estimates. When President Bush published his memoirs later, in 1998,
he seemed more to believe Schwarzkopf=s
estimates than the Aspin figures. However, he tried to minimize the
Iraqi casualties by mentioning that there were more than 50,000 Iraqi
Another damage-control effort was
made by John G. Heidenrich, who worked as a military analyst for the
Secretary of defense and the Chairman of the Joint Chiefs of Staff,
during the war. Heidenrich=s
attempt was more blunt than Aspen and Dickinson=s.
He mentioned in the first page of his article that Schwarzkopf=s
estimates were nothing but rumors based on the initial
“misleading” field reports. Thus, his job was to address “the
damage that has already been done” by the Commander of the coalition
forces. However, in his damage-control job, he did not support his
argument with any official materials from the Pentagon. To the
contrary, the figures he used supported those revealed by Schwarzkopf.
Instead of relying on official data from the Pentagon, where he
worked, he used historical ratios of war casualties to argue that
there was a very small number of Iraqi casualties that did not exceed
9,500 deaths and 25,000 injuries. It was a less serious but a sad
attempt of hiding the truth from the American people. He mentioned
that among the 100,000 Iraqis who were captured, there were 2,000
injured. He could not explain how 98,000 un-injured soldiers could be
captured while 23,000 injured soldiers could manage to escape. His
other major mistake was his failure to account for the casualties
inside Iraq, as a result of the 38 days of the air campaign.
In brief, such damage-control attempts were self-defeating and would
not stand a little effort of analysis. Even seven years after the war,
President Bush admitted that there were more than 50,000 Iraqi deaths
during the war.
War costs in moral devastation and pain to victims cannot be
estimated. Indirect material costs cannot be estimated either. But one
estimate of direct material costs of the war reached more than $100
Most of these were paid by Saudi Arabia, Kuwait, and other Gulf
states. If the increase in military spending and weapon purchases in
these states, after the war, is added together with the enormous Iraqi
losses, the result is a huge figure, exceeding $600 billion.
The war also contributed to an increase in military spending in the
entire Gulf region as well as in the United States. Consequently, the
indirect costs include a decrease in socio-economic development in the
Gulf and more suffering among the poor in the United States, due to
less public spending on health care, welfare assistance, affordable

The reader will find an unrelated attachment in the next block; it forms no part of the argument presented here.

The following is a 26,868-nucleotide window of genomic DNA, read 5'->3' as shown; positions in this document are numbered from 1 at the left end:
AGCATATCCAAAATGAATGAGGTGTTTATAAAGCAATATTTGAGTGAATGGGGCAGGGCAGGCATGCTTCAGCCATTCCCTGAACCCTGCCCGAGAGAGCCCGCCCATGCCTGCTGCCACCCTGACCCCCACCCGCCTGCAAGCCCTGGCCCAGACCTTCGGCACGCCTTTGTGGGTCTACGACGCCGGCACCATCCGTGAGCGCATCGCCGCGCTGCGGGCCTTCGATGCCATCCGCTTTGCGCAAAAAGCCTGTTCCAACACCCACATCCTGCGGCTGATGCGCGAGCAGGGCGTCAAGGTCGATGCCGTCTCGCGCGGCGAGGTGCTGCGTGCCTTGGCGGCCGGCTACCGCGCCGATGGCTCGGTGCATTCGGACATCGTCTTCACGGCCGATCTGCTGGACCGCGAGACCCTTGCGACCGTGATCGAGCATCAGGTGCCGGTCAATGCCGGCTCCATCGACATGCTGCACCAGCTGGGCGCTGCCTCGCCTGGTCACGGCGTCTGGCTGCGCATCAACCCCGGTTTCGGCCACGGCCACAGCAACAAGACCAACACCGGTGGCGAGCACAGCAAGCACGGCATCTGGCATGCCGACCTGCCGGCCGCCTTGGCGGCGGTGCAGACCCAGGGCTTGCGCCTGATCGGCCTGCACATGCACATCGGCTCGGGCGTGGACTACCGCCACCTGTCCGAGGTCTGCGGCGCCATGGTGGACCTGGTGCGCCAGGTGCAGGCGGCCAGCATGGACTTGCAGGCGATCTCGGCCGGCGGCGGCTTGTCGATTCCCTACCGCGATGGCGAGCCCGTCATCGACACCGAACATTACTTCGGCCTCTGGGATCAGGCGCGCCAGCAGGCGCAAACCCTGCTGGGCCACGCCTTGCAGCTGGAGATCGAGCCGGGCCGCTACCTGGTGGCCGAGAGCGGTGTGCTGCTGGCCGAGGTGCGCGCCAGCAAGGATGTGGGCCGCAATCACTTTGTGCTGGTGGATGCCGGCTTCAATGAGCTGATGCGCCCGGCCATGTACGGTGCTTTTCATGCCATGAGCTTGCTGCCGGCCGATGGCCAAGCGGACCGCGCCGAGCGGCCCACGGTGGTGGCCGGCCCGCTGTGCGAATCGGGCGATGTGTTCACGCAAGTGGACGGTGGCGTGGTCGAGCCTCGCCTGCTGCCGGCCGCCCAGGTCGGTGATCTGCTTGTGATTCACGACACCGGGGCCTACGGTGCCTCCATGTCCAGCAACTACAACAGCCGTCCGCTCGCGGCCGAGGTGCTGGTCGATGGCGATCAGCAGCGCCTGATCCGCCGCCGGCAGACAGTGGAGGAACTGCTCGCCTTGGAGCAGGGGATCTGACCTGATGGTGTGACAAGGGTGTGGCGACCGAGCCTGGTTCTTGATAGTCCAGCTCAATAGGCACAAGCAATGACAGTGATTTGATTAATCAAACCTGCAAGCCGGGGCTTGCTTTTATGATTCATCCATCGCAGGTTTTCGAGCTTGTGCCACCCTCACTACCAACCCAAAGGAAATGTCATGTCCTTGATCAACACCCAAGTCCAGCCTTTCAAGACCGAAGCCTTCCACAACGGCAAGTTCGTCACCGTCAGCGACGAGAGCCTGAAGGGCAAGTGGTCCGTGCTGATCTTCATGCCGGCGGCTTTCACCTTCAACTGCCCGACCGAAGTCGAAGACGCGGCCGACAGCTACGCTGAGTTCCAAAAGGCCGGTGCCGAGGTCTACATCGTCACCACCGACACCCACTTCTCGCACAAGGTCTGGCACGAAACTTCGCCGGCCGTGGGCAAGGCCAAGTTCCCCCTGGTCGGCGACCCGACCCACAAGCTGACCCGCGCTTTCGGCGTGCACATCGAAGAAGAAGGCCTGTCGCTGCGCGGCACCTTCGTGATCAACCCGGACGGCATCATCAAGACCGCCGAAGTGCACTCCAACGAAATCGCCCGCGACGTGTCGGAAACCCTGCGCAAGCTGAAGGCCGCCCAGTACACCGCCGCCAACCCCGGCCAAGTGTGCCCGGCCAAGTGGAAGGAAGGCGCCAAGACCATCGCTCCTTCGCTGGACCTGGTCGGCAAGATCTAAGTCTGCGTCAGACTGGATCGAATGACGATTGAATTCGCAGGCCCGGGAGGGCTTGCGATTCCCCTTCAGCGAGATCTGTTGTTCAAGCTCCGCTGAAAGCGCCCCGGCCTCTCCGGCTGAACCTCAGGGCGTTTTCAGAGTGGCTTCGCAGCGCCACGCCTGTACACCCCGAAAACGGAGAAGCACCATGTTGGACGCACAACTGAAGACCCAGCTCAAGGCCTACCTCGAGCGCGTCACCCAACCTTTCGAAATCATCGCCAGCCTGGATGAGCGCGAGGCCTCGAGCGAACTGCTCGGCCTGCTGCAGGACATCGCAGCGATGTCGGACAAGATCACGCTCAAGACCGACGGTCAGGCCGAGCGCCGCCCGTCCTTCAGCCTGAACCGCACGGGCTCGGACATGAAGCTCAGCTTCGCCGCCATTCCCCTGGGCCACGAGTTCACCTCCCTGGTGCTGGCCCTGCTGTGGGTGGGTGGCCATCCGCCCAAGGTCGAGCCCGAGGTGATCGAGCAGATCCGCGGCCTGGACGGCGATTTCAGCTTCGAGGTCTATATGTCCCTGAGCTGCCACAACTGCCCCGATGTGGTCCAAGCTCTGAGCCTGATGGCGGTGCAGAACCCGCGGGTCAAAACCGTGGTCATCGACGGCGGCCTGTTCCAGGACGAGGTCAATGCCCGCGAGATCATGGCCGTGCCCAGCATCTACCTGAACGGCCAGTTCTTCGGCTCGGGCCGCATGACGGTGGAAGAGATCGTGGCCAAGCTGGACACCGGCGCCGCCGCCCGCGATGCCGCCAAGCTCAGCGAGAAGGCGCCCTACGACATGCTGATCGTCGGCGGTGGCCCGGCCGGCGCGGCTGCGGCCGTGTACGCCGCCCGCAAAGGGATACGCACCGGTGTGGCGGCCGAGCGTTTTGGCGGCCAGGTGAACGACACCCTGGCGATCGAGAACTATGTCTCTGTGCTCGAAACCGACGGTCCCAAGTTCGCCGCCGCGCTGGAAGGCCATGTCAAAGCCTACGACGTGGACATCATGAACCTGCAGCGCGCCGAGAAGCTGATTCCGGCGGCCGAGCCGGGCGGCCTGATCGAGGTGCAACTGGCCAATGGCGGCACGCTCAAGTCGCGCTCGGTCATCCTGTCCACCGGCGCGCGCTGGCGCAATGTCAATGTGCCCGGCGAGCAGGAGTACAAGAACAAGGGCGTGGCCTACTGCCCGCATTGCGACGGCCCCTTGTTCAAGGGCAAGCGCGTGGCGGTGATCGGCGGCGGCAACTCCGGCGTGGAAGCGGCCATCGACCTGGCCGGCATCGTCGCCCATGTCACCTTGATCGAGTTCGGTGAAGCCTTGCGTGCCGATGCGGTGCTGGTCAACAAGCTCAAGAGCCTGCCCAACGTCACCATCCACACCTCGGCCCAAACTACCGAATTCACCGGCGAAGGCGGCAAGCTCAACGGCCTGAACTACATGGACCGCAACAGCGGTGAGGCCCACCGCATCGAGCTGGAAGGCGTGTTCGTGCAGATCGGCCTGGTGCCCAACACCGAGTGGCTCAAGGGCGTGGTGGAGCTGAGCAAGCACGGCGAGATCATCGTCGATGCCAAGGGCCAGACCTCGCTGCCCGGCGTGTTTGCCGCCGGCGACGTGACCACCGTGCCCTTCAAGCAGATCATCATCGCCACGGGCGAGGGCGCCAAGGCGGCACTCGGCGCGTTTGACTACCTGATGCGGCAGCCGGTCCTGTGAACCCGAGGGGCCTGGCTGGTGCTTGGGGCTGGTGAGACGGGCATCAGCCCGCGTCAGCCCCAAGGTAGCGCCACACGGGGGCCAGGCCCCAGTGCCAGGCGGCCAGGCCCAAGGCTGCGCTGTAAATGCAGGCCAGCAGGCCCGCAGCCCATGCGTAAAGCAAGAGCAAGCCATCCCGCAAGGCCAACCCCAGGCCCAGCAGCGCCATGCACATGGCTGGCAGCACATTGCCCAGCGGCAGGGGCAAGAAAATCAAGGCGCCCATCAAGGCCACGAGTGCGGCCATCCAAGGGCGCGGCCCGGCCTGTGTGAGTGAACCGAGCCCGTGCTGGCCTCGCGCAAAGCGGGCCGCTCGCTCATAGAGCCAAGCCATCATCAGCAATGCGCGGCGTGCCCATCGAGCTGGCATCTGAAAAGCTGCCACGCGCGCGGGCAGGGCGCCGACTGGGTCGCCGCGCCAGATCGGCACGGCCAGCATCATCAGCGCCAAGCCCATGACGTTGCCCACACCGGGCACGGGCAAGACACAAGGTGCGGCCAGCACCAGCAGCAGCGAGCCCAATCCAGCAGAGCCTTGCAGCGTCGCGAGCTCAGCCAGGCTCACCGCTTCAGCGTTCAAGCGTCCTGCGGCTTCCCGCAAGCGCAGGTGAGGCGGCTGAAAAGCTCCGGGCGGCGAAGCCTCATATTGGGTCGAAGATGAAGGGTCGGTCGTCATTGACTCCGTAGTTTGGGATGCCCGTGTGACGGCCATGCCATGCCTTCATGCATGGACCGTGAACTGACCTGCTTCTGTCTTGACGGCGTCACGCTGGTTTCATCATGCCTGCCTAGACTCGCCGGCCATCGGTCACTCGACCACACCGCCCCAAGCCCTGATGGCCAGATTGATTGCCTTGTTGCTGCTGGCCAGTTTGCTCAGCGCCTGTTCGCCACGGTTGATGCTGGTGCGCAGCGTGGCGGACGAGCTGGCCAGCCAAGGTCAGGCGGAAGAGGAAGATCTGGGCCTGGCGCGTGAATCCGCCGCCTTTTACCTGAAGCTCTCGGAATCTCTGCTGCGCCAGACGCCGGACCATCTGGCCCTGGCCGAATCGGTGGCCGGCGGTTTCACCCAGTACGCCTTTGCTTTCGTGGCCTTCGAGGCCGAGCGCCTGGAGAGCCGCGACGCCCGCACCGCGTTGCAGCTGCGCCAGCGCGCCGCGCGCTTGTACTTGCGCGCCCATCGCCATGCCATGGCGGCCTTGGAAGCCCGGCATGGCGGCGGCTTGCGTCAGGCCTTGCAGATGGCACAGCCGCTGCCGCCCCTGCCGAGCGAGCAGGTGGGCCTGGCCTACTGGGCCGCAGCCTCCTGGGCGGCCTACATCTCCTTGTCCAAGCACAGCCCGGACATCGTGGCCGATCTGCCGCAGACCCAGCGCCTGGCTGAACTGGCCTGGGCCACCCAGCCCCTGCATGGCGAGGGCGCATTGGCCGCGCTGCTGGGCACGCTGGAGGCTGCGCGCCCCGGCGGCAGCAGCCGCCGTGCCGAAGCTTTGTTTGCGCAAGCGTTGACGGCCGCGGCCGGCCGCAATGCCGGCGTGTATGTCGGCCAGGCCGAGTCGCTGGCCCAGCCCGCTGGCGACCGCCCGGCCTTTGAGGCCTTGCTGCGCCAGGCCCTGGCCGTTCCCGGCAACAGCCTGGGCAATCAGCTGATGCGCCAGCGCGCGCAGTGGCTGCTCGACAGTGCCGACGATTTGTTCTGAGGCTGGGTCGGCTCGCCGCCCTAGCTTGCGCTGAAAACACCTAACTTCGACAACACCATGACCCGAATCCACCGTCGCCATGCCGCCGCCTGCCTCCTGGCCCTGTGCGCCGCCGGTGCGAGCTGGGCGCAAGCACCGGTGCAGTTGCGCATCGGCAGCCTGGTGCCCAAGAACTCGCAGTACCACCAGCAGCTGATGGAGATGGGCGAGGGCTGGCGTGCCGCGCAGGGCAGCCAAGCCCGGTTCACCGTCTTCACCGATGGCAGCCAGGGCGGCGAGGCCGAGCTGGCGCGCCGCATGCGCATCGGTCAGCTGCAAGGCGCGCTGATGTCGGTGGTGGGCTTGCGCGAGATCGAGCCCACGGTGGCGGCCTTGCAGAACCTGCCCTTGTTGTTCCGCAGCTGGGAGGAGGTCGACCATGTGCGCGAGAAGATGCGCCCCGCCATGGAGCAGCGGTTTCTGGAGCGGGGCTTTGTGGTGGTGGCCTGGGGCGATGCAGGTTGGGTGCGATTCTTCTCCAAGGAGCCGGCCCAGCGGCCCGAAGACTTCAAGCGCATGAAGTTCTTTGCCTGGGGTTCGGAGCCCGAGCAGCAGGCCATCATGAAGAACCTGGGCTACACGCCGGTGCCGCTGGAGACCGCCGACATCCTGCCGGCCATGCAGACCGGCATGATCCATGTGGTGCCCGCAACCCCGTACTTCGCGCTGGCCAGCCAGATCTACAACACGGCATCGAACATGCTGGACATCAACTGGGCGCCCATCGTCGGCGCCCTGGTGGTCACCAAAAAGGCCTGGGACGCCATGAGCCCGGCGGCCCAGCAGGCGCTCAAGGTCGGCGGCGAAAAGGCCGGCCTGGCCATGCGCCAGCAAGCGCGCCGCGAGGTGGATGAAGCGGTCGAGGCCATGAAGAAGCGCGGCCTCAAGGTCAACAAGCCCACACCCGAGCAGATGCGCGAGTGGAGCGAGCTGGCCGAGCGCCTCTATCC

housing, and higher education.
When Secretary Baker toured the Gulf
for financial contributions, on September 6-7, 1990, Saudi Arabia and
the Kuwaiti government in-exile paid $17 billion each. Moreover, King
Fahd gave an undertaking that his country would provide the coalition
forces with all the food, fuel, water, accommodation, local
transportation and other facilities they needed - at no cost to
themselves. In addition to that, the U.S. Department of Defense
presented to the Saudis a bill of $2.6 billion, which included $1.9
billion of expenses in airlifting and sealifting troops and supplies.
The cost of the American military build-up in Saudi Arabia after that
amounted to about $1 billion every month. Thus, by the end of the air
campaign, the direct costs reached about $60 billion.
When adding costs of the ground war and its consequences, including
stay in Saudi Arabia for several more months, the $100 billion figure
of El-Rayyes is not a farfetched one.
The Saudi support for the coalition
troops was “lavish.” It must have been the first war in history in
which the troops never missed a meal. Over 750,000 troops were fed
each day at Saudi expense. American forces alone were supplied with
two million gallons of drinking water each day. The fuel consumption
by the two American corps approached 4.5 million gallons each day.
This “lavish” spending certainly
pleased an important category of the Saudi people, contractors. These
were overjoyed as they supplied the “voracious” demands of the
U.S. military. That support for the coalition forces cost Saudi Arabia
about $10 billion. In addition, the Saudi Ministry of Finance made a
direct contribution to the U.S. Treasury of about $14 billion, while
further $3.5 billion was paid direct to the treasuries of other
countries that helped the coalition military effort.
According to the agreed upon plan with the military leaders,
President Bush announced the cease-fire on February 27, 1991,
contingent on an end to Iraqi fighting, an end to Iraqi missile
attacks, an immediate release of prisoners of war, an immediate
release of Kuwaiti civilian hostages, and compliance with the UN
In order to work out details of the
cease-fire, the coalition commander met with representatives of the
Iraqi military command in Safwan, an Iraqi airstrip 3 miles north of
the Kuwaiti border. The Safwan Conference was held on March 3, 1991,
in the 3rd day after cessation of hostilities on February 28 (Gulf
time). The Saudi commander, Khaled Bin Sultan, who accompanied the
coalition commander, Schwarzkopf, was disappointed for two main
reasons. First, the conference did not result in the complete
surrender of Iraq. He had a vision of a solemn scene like the one in
Tokyo Bay in September 1945. As a result, he considered the conference
a failure. Second, the Americans disappointed him when they did not
insist on that Iraq should be represented by a member of the
Revolutionary Command Council. Instead, Iraq was represented by two
Iraqi three-star generals, who were even unknown to the coalition